Myth: The value that is assessed by the appraiser should be the same as the market value.
Reality: It could be that Washington, like most states, validates the suggestion that the assessed value equals the market value; however, this certainly varies based on state-to-state.
Usually when interior remodeling has been done and the assessor is has not investigated the improvement or other houses in the neighborhood have not been reassessed for a good length of time, it may vary widely.
Myth: The buyer or the seller will have impact in the value of the property depending upon for whom the appraiser is working.
Reality: There is no personal interest on the part of the appraiser in the outcome of the analysis, therefore he will complete his work with impartiality and independence, no matter of for whom the appraisal is written.
Myth: Market value should equal replacement cost.
Reality: Without any influence from any outside parties to purchase or sell, market value is what a willing buyer would pay an interested seller for a particular home.
The dollar amount required to reconstruct a home is what shows the replacement cost.
Myth: Certain formulae, like the price per square foot, are the ways appraisers use to ascertain the value of a house.
Reality: There are many varied formulae that an appraiser will use to make a full analysis of every factor pertaining to the house, such as the size, location, condition, how close it is to certain facilities and the values of recently sold comparable properties.
Myth: As homes increase in value by a certain percentage - in a strong economy - the houses around the appreciating properties are figured to increase by the same amount.
Reality: The appreciation of a certain house must be determined on a case-by-case basis, factoring in information on comparable houses and other relevant specifications within the property itself.
It doesn't matter if the economy is doing well or declining.
Myth: The home's outside is determinate of the expected price of the property; it is unnecessary to do an interior inspection.
Reality: Home value is determined by a multitude of variables, including area, condition, improvements, amenities, and market trends.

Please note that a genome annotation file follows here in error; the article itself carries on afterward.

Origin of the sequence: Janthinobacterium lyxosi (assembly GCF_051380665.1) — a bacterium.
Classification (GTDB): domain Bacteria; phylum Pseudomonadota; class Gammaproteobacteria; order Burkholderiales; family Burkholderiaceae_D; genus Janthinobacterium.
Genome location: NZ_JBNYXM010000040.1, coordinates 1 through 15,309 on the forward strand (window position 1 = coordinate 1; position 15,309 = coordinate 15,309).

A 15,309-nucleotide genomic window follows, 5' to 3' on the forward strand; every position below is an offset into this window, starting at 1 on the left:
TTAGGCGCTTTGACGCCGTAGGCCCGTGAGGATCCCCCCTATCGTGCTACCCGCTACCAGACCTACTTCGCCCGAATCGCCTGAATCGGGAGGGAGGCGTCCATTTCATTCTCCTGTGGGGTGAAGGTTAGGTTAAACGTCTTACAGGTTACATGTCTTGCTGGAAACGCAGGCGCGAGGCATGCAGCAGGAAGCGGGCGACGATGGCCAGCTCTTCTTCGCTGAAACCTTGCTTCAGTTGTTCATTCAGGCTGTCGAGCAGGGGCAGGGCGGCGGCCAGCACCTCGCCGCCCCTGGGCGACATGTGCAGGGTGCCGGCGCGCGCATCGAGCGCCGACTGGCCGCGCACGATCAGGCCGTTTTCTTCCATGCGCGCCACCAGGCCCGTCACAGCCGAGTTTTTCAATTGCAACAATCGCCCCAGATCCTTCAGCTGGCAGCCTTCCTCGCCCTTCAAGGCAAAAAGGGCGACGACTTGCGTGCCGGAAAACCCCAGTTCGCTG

An outside-only inspection obviously can't provide all of the data needed.
Myth: Considering that the consumer is the one who puts up the money to pay for the appraisal report when applying for a loan for any real estate transaction, legally the appraisal report belongs to them.
Reality: The appraisal report is, in fact, legally owned by the lender - unless the lender "releases its interest" in the appraisal.
Home buyers have to be provided with a copy of the document through request as per the Equal Credit Opportunity Act.
Myth: It doesn't matter to consumers what's in the report so long as it satisfies the needs of their lender.
Reality: Only when consumers check out a copy of their appraisal report can they ensure its accuracy and know if they should ask questions. Remember, this is probably the most expensive and important investment a consumer will ever make.
There is a wealth of information contained in a report that should be useful to the home buyer in the future, such as the legal and physical description of the property, square footage measurements, list of comparable properties in the neighborhood, neighborhood description and a narrative of current real-estate activity and/or market trends in the area.
Myth: The only reason someone would hire an appraiser is if a home needs its value estimated in a lender sales transaction.
Reality: Depending upon their qualifications and designations, appraisers can and do perform a series of different services, including advice for estate planning, dispute resolution, zoning and tax assessment review and cost/benefit analysis.
Myth: You don't have to get an appraisal if you get a home inspection.
Reality: A home inspection serves a completely different purpose than an appraisal report.
An appraiser decides upon an opinion of value in the appraisal process and resulting report.
A home inspector determines the condition of the home and its main components and reports their findings.